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What would happen if an oblivious ATC refused landing permission for an aircraft out of fuel? Can the pilot defy their instructions?

In the U.S. the pilot would simply declare an emergency which gives her the ability to do anything she needs to do to meet that emergency. If ATC has an objection, they will voice it but the pilot in command has the final authority, not ATC. Later, there may be an investigation and the pilot might be found guilty of breaking an FAA regulation. The FAA cannot inpose any criminal penalties and is limited to fines and license suspension or revocation. so the consequences of disregarding ATC are fairly minimal. In any case, it is very rare for the FAA to take action if there is even a strong argument that the pilot took inappropriate emergency action. If I were overflying Groom Lake and needed to land, I would simply declare an emergency and land. I don’t think the FAA would care. There could be other agencies who may prosecute me but I’m not going to worry about that when I need to be on the ground.

In other countries the rules are different but in reality, if I’m overflying Cuba and I have a fuel emergency, I’m going to land at the place I feel will keep the passengers the safest. If that means landing at an airbase or some restricted facility, I’m going to land and work out the details and violations later. Better to spend some time in the brig than have 150 deaths to account for.

The questioner asks about a low fuel situation. In those cases, ATC is exceptionally helpful in assisting an aircraft in need of an immediate landinng.

If ATC, cannot provide separation from other aircraft, they will deny a clearance, even to a low fuel airplane. It’s then up to the pilot to make a decision on the safest way to proceed. It could be to go ahead and land or it could be to take some other action. The runway may be under construction so ATC will not issue a clearance. The runway may have a disabled airplane on it. There are lots of reasons that ATC will deny a clearance. I will note that in my 30 years as an airline pilot, I’ve never observed an “oblivious” controller. They will make mistakes just like I do but they have always been attentive and eager to help.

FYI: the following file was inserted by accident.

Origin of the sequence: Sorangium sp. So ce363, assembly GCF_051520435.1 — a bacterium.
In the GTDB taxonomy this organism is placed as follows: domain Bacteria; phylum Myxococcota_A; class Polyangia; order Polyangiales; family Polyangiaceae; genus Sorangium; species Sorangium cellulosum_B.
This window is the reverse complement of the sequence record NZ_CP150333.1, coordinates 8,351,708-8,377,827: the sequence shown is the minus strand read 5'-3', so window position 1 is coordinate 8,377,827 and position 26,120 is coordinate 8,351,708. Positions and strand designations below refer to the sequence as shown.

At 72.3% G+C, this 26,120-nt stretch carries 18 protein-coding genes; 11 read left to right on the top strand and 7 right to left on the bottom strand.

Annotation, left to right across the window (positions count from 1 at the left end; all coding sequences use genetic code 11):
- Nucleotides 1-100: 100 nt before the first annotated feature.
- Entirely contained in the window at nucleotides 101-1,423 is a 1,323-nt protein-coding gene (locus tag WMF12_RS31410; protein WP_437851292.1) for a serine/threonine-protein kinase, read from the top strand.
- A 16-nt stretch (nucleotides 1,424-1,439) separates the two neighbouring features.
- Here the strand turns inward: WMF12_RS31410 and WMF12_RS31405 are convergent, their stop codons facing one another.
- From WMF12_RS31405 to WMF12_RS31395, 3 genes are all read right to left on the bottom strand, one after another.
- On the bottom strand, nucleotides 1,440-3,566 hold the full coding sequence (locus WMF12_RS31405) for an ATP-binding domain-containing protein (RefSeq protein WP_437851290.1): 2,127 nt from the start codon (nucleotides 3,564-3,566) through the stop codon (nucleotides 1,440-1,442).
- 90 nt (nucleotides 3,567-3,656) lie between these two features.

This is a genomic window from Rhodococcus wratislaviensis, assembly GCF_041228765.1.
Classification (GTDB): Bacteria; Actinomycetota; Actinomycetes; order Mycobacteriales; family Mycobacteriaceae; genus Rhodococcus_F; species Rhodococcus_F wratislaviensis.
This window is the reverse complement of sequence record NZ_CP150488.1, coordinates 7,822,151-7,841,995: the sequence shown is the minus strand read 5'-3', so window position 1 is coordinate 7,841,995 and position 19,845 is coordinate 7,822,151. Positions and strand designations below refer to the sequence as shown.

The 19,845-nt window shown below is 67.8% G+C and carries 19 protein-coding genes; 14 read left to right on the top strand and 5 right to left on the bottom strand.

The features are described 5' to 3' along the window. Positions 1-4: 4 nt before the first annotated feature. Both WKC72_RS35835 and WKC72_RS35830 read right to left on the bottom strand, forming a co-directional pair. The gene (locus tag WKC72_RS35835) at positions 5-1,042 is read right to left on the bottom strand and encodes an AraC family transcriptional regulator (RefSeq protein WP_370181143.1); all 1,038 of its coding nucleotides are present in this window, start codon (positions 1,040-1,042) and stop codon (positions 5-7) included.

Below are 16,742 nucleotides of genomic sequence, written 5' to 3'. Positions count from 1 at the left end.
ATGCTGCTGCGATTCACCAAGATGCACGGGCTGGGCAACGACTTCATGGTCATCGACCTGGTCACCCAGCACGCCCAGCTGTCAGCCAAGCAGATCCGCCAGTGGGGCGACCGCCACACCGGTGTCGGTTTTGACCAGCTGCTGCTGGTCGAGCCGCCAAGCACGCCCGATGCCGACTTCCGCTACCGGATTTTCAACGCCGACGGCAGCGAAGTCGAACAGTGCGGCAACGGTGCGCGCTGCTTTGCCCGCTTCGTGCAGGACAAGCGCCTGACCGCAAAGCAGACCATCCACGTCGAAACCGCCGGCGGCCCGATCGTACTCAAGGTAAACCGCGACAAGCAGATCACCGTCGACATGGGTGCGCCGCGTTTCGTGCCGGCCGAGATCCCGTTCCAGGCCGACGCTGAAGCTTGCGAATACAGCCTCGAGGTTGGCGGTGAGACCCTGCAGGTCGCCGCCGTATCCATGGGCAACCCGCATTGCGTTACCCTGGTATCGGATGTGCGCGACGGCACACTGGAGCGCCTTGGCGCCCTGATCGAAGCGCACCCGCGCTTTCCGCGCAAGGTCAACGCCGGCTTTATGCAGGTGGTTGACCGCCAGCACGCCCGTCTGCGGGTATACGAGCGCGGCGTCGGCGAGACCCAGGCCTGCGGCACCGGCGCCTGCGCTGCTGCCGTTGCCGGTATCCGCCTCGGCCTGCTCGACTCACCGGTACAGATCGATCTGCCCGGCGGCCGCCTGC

It should be remembered that ATC doesn’t give permission, it offers clearances. If a pilot is offered a clearance, she may accept the clearance or reject it. If she rejects the clearance, ATC will offer an alternative. If no alternative can be found, the airplane has the option of using emergency authority or taking some other action that may not require a clearance. The role of ATC is to provide separation from other aircraft. While they are amazing professionals who help navigate, deal with emergencies, separate us from mountains, try to keep us out of restricted airspaces and a whole lot more, it is important to realize that ATC is not FAA police and do not have any role other than keeping us from hitting each other. It falls to the pilot to keep from hitting the ground, navigating and staying out of restricted airspace. Just because a pilot has a clearance to do something doesn’t make it legal. If you recieive a clearance that takes you somehwhere you shouldn’t be, it’s your fault, not ATC’s. It is the pilot’s responisibility to comply with the regulations not ATC. I’m really not trying to minimize the role of ATC but I think the word “controller” tells folks that they control the airplanes and that’s not true. They assist the crews by giving them instructions that keep them away from other airplanes. It’s a very important job and people should be proud of Air Traffic Control in the U.S.


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